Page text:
Christmas Cultures: What Does It Mean To Be Festive In Other Countries?

Christmas Cultures: What Does It Mean To Be Festive In Other Countries?

Written by
December 4, 2017

Do you ever take a step back and think, “Christmas in Australia is probably pretty unusual to other countries”? If you haven’t, then you probably should. We decorate pine trees in thirty-degree weather. We barbecue seafood instead of roasting chestnuts. We whip up a pavlova instead of making mince pies. But once you look at the history and the culture, they sort of start to make sense. Well, the pine trees will never make sense but you know what we mean.

So let’s put on our travelling pants and take a look at the weird, wonderful world of Christmas traditions. Then loosen the buckle of your travelling pants, because there’s lots of food and bevvies along the way.


The Swedes call their Christmas Jul. And they celebrate from late November to early January by building a thirteen-meter tall goat in the Galve Castle Square. Yes, really.

A three-month Christmas seems excessive, but they are a culture that knows how to pace themselves. Their celebrations mostly revolve around food. Hams, sausages, anchovies, herrings, pickled herrings, liver patty, meatballs and lutfisk are popular meals for festive Sweden.

And of course, there’s the drinks. Swedes have a drink called gløgg that’s made exclusively for Christmas. It’s sort of like mulled wine, but with cardamom, ginger, cloves and orange. But, if you think you know how to make gløgg you’re wrong. Any Swede will tell you they have the best spice mixture or variation. So don’t go to Sweden with your star anise and your cinnamon pretending you know your gløgg. They might make you eat sürstrømming as punishment.


Despite being a primarily Buddhist country, Japan has celebrated Christmas in a very particular way since 1974. You see, a popular fast food chain began promoting fried chicken as a Christmas meal specifically in Japan. Being a culture that loves to adapt and try new things, this craze really caught on.

So it’s not unusual for there to be long queues outside of fried chicken emporiums in the lead up to Christmas. And the fried chicken is often paired with (what else?) warm sake.

South Africa

While in many countries celebrating Christmas means groaning tables of huge slabs of meat, like turkey or beef wellington, in South Africa a common delicacy is deep fried emperor moth caterpillars. Their harvest coincides with Christmas (and apparently, they taste nice as heck) so this bite-size bad boy is a Chrissy staple. Usually, it’s served alongside some more familiar treats like roasted duck.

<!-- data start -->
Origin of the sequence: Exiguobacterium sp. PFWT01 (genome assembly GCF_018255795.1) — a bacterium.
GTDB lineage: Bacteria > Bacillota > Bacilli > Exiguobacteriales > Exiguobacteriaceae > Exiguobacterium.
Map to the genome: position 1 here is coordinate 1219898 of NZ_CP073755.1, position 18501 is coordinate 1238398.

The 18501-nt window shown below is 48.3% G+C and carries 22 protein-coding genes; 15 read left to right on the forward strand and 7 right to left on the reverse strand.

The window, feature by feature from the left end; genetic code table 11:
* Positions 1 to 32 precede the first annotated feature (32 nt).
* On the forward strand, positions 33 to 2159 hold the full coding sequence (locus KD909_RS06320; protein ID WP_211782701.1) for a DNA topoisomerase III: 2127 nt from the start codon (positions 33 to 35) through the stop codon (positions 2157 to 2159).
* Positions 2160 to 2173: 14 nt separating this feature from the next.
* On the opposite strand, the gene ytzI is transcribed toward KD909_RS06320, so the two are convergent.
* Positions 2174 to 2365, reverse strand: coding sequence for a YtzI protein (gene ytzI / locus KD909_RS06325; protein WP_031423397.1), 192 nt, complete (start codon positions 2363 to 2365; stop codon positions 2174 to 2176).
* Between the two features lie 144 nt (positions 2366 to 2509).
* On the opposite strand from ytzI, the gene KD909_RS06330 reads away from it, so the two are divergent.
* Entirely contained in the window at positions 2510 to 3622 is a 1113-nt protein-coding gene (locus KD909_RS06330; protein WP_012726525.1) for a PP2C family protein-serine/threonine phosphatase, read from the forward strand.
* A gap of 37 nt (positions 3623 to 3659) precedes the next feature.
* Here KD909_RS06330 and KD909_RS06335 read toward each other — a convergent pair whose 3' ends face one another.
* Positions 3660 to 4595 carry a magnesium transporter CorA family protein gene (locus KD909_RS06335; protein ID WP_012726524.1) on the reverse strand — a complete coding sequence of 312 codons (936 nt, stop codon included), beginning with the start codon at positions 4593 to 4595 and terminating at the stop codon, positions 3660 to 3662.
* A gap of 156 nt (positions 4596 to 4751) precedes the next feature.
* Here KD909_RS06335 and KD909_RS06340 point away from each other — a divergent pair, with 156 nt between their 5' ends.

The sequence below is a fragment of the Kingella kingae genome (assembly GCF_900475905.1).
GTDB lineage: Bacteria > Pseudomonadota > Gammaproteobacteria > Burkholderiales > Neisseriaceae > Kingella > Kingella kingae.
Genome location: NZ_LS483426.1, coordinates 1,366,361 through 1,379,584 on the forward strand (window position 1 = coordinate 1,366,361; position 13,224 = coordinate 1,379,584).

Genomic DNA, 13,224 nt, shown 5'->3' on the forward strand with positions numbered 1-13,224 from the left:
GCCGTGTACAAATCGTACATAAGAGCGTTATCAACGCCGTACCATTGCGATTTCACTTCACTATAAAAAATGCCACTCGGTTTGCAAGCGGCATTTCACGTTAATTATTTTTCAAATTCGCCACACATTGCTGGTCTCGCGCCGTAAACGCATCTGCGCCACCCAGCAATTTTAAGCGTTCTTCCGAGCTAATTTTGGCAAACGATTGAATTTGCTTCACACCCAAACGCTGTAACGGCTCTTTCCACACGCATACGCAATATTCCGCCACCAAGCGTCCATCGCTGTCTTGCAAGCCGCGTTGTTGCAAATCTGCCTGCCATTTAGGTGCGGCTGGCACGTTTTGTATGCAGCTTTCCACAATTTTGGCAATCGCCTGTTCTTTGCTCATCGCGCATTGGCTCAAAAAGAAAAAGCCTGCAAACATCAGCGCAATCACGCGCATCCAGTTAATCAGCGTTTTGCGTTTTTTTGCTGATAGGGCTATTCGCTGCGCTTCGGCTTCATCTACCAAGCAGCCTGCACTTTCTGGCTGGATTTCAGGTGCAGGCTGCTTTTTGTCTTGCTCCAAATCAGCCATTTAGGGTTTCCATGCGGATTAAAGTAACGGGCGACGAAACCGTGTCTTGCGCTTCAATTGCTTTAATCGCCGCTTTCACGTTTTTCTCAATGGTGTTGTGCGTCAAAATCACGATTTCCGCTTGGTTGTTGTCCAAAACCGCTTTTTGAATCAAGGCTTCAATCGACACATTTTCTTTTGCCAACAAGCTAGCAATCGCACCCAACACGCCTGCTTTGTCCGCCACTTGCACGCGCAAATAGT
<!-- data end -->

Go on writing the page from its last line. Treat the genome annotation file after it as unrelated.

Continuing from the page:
And speaking of bite-sized, South Africans also apparently have a penchant for eating their drinks. A favorite traditional Christmas dessert is rum and raisin chocolate truffles. Rum and raisin? Duck? Caterpillar? We’re on board for this culinary adventure.


Each year on the Saturday before Christmas, residents of San Fernando (known as the Christmas Capital of the Philippines), create giant lanterns out of colourful origami papers in beautiful, bright kaleidoscopic patterns.

But what do they eat and drink? Well, let us introduce you to the world of Puto Bumbong Ale. Puto Bumbong is a Christmas dessert rice cake in the Philippines. It’s purple and tastes like coconut. Oh, and it’s also been turned into a seasonal beer. That’s right, in the same way festive cinnamon and nutmeg flavours are popular here during Christmas time, a craft brewery in the Philippines actually infuses Puto Bumbong flavours into their beers. A Christmas Cake beer. Living the dream.


Have you ever been enjoying some Christmas festivities and thought to yourself “I wish this was more… spooky”? Well, apparently Austria did, which is why their Christmas celebrations feature a figure called Krampus. It’s a hairy, horned devilish creature who punishes children who misbehave. And every year people parade around the street in Krampus costumes giving coal to children. Sounds super jolly, right?

But most importantly, what do they drink? Well, it’s mulled wine again. But their own delicious version called glühwein, which has a bit more of an orange-citrusy kick than the Swedish version. Well, in some parts. It’s hard to pin down a recipe because they’re all family secrets.

Who knew there were so many ways to celebrate the silly season? It’s good to know that if you ever get bored of warm weather, pavlova and barbies, there’s a whole wide world out there of Christmas traditions. Next year, instead of sitting at home wishing you were eating fried chicken or getting spooked by a horned demon, you can hop online and book a trip to experience something different.

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